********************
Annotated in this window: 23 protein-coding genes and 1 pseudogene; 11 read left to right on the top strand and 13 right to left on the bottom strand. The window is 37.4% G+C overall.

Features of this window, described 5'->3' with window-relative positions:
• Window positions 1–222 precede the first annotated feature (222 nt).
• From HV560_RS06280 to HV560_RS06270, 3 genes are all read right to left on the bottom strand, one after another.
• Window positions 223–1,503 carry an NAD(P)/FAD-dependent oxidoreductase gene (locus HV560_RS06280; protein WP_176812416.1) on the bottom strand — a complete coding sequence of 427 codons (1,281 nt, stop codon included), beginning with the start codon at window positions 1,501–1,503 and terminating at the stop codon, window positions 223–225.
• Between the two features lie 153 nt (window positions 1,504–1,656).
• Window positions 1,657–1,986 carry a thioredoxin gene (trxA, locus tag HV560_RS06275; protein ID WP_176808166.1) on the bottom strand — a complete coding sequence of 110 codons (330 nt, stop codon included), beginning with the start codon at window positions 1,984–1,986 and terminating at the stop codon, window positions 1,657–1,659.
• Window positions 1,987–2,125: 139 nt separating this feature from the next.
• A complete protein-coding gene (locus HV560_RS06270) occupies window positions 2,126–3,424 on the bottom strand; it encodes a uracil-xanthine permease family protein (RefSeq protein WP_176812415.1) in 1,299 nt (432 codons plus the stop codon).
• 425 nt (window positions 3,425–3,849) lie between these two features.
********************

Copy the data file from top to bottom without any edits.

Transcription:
Annotated in this window: 23 protein-coding genes and 1 pseudogene; 11 read left to right on the top strand and 13 right to left on the bottom strand. The window is 37.4% G+C overall.

Features of this window, described 5'->3' with window-relative positions:
• Window positions 1–222 precede the first annotated feature (222 nt).
• From HV560_RS06280 to HV560_RS06270, 3 genes are all read right to left on the bottom strand, one after another.
• Window positions 223–1,503 carry an NAD(P)/FAD-dependent oxidoreductase gene (locus HV560_RS06280; protein WP_176812416.1) on the bottom strand — a complete coding sequence of 427 codons (1,281 nt, stop codon included), beginning with the start codon at window positions 1,501–1,503 and terminating at the stop codon, window positions 223–225.
• Between the two features lie 153 nt (window positions 1,504–1,656).
• Window positions 1,657–1,986 carry a thioredoxin gene (trxA, locus tag HV560_RS06275; protein ID WP_176808166.1) on the bottom strand — a complete coding sequence of 110 codons (330 nt, stop codon included), beginning with the start codon at window positions 1,984–1,986 and terminating at the stop codon, window positions 1,657–1,659.
• Window positions 1,987–2,125: 139 nt separating this feature from the next.
• A complete protein-coding gene (locus HV560_RS06270) occupies window positions 2,126–3,424 on the bottom strand; it encodes a uracil-xanthine permease family protein (RefSeq protein WP_176812415.1) in 1,299 nt (432 codons plus the stop codon).
• 425 nt (window positions 3,425–3,849) lie between these two features.